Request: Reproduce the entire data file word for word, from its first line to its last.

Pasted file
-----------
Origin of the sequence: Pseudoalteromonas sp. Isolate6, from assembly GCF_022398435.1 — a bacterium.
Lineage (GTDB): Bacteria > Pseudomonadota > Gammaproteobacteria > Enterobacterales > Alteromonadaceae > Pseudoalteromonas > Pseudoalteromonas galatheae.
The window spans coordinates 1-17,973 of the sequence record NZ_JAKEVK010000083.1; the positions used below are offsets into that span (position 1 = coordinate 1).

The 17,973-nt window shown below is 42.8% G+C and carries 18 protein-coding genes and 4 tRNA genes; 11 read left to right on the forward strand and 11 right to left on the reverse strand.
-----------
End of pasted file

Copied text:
Origin of the sequence: Pseudoalteromonas sp. Isolate6, from assembly GCF_022398435.1 — a bacterium.
Lineage (GTDB): Bacteria > Pseudomonadota > Gammaproteobacteria > Enterobacterales > Alteromonadaceae > Pseudoalteromonas > Pseudoalteromonas galatheae.
The window spans coordinates 1-17,973 of the sequence record NZ_JAKEVK010000083.1; the positions used below are offsets into that span (position 1 = coordinate 1).

The 17,973-nt window shown below is 42.8% G+C and carries 18 protein-coding genes and 4 tRNA genes; 11 read left to right on the forward strand and 11 right to left on the reverse strand.